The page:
Filtrate will continue to fill the second chamber 50 until the rising liquid level 42 energizes a level sensor 44 which causes a controller 100 to open a valve 46 and allows filtrate to bypass the screen assembly 34 and flow from first chamber 30 though a conduit 48 and valve 46 to subsequent biological processes or use.
The filtrate flowing over the wier 38 creates a surface 52, said surface measured by an instrument 54, an ultrasonic device, and the flow calculated by a meter 110 which in turn controlls the flow of bactericide liquid from a tank 60 delivered to the filtrate/bactericide mixing zone 40 by a pump 56 through a conduit 58. The proportion of bactericide added to filtrate is sufficient to prevent bacterial growth within the clearwell 50. An effective bactericide is a solution of sodium hypochlorite. Alternatively, bactericide liquid may be added directly to the clearwell 50 without contacting filtrate within the mixing zone 40 although the use of the mixing zone is preferred.
Periodically, a pump 62 is energized for the purpose of regeneration and/or backwashing of the filter media 12 by pumping bactericide-containing filtrate from the clearwell 50 via a conduit 64. At such times as the pump 62 is energized, (the flow rate of pump 62 is fixed) the surfactant pump 66 is also energized causing surfactant liquid, such as a detergent, to be delivered from a tank 70 via a conduit 68 to mix with bactericide-containing filtrate within the conduit 64. Backwashing or regeneration of the filter media 12 is accomplished by closing the valve 22 and opening either a valve 72 for regeneration or valve 74 for backwashing of the filter media in the hydraulically regenerated filter, or opening valve 74 only for both regeneration and backwashing of the pulsed bed filter. These processes are described in detail in my earlier patents.
The pump 62, when energized for regeneration or backwash, will cause the liquid level 42 within the clearwell 50 to fall away from the level sensor 44 to a lower level 42a. The sensor 44 in turn causes the controller 100 to close the valve 46 causing filtrate to again flow through the screen assembly 34, upward through the opening 36, over the weir 38 and, after addition of bactericide solution, finally into the clearwell 50, maintaining a reserve of treated filtrate for use in regenerating or backwashing of the filter media 12. This continues until the level sensor 44 is energized by the liquid level 42.
Filtrate containing minute organic particles and bacteria previously described entering the collection chamber 30, filling the tank volume 32 and passing through the screen assembly 34, will allow new cellular material to grow and attach itself to the interior walls of the tank 30 and on the surface of the screen assembly 34, thus reducing the porosity of the screen assembly 34. This reduction in porosity causes an increase in resistance to filtrate flow, causing the filtrate level external to the screen assembly 34 to rise to a point higher than the normal maximum liquid level 52 over the wier 38 in order to compensate for the additional resistance. In time growth on the screen and growth sloughed from the surface of the interior of conduit 28 and chamber 30 will further reduce the porosity of the screen assembly 34 and raise the filtrate level external to the screen assembly 34 such that a level switch 76 in an alarm assembly 78 is activated, causing an alarm 120 to sound. The screen assembly 34 may then be replaced or cleaned and protection of the filtration system from particles maintained.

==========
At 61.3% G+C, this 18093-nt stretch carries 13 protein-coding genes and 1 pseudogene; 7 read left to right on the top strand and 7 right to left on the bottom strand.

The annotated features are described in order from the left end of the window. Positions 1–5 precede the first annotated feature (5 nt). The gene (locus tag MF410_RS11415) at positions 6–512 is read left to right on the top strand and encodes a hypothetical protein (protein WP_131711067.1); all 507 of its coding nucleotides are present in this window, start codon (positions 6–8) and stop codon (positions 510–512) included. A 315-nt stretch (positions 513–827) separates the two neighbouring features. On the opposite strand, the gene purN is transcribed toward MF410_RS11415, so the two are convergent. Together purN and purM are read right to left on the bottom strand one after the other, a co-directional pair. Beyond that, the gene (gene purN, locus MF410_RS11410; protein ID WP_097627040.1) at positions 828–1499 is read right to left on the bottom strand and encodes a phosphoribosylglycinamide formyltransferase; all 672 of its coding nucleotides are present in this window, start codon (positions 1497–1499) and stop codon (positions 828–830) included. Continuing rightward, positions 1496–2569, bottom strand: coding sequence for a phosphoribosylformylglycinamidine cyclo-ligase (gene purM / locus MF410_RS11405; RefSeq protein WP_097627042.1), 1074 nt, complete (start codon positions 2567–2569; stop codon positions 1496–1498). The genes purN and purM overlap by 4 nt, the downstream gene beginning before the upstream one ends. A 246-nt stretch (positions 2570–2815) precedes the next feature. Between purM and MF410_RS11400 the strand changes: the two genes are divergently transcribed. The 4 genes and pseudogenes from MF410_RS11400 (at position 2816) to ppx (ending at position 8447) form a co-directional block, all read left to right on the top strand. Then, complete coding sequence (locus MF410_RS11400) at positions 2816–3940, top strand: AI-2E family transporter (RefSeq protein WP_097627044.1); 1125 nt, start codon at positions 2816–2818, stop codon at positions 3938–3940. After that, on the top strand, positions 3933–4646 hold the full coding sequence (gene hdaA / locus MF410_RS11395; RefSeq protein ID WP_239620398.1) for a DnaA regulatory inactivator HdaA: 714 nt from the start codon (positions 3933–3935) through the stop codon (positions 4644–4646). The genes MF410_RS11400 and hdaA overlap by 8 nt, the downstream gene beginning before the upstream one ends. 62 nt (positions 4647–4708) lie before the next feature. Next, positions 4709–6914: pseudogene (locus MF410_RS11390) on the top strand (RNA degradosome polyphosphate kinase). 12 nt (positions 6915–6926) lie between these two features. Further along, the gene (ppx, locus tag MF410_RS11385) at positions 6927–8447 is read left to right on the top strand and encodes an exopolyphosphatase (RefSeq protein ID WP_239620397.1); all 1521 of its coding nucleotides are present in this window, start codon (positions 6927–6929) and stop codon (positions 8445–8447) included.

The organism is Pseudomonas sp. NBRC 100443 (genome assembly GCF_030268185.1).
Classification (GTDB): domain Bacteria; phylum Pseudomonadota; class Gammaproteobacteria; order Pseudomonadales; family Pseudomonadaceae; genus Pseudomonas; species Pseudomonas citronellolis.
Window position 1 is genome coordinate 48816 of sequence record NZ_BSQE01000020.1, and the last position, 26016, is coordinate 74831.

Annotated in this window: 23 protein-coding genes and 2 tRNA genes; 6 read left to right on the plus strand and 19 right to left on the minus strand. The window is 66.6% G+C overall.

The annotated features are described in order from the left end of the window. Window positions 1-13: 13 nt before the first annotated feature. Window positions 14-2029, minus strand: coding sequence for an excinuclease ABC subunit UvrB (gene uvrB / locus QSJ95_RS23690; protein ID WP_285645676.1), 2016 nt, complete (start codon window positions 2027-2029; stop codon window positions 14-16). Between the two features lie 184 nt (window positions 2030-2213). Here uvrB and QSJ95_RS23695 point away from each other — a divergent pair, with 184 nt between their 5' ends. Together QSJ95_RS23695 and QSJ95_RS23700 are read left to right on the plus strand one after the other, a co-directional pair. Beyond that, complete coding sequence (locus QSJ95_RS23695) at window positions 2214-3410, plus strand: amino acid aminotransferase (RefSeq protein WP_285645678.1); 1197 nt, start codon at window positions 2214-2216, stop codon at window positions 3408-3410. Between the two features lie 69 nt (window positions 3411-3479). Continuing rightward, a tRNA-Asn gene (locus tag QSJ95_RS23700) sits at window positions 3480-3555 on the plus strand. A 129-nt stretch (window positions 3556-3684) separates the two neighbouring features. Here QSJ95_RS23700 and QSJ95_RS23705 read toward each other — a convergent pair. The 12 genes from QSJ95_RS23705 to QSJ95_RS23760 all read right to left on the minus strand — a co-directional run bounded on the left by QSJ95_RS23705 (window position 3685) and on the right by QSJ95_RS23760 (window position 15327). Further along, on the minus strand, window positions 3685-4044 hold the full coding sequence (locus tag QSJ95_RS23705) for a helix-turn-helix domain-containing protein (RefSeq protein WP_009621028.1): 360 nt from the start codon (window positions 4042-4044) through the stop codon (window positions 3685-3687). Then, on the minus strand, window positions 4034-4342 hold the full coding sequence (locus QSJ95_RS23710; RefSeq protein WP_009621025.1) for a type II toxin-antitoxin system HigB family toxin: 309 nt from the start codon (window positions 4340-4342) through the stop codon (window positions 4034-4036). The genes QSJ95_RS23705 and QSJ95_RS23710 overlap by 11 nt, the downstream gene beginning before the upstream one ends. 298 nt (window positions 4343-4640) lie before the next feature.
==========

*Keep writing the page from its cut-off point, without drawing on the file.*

FIG. 2 illustrates a primary filter system assembly with the granular media bed filter discharging filtrate via the conduit 28 to the collection tank 30 as described in FIG. 1. The modification in FIG. 2 is in the construction and operation of the collection tank 30 wherein a pump 80 has intake located within the screen assembly 34, said pump 80 discharging filtrate at a fixed rate, as set by a valve 82, thus eliminating the need to measure the rate of flow to the tank 30 for purpose of adding a fixed ratio of bactericide to filtrate. As the pump 80 delivers a constant flow of filtrate to a static mixer 84, a bactericide solution pump 56 provides a fixed ratio of bactericide solution to the mixer 84 via a conduit 58. The bactericide and filtrate are thoroughly mixed in the static mixer 84 and the admixture discharged to the clearwell 50, as in FIG. 1. The liquid level 42, upon rising in the clearwell 50, will energize the liquid level sensor 44 which will de-energize the pump 80 and the bactericide addition pump 56 allowing the liquid level in the collection chamber 30 to rise and flow out through the conduit 48 to subsequent biological processes or use. The clearwell pump 62 and the surfactant addition pump 66 will operate to discharge bactericide-treated filtrate to the media bed filter as described in FIG. 1.
A further modification of the screen assembly porosity alarm is the location of a level sensor 86 within the screen assembly 34 and a level sensor 88 exterior the screen assembly and above the fixed level of the sensor 86, for the purpose of sensing the porosity or resistance of the screen assembly 34 to liquid flow. Should the sensors 86 and 88 indicate a liquid level differential across the screen assembly greater than the height separating the sensors, this situation shall sound the alarm 120.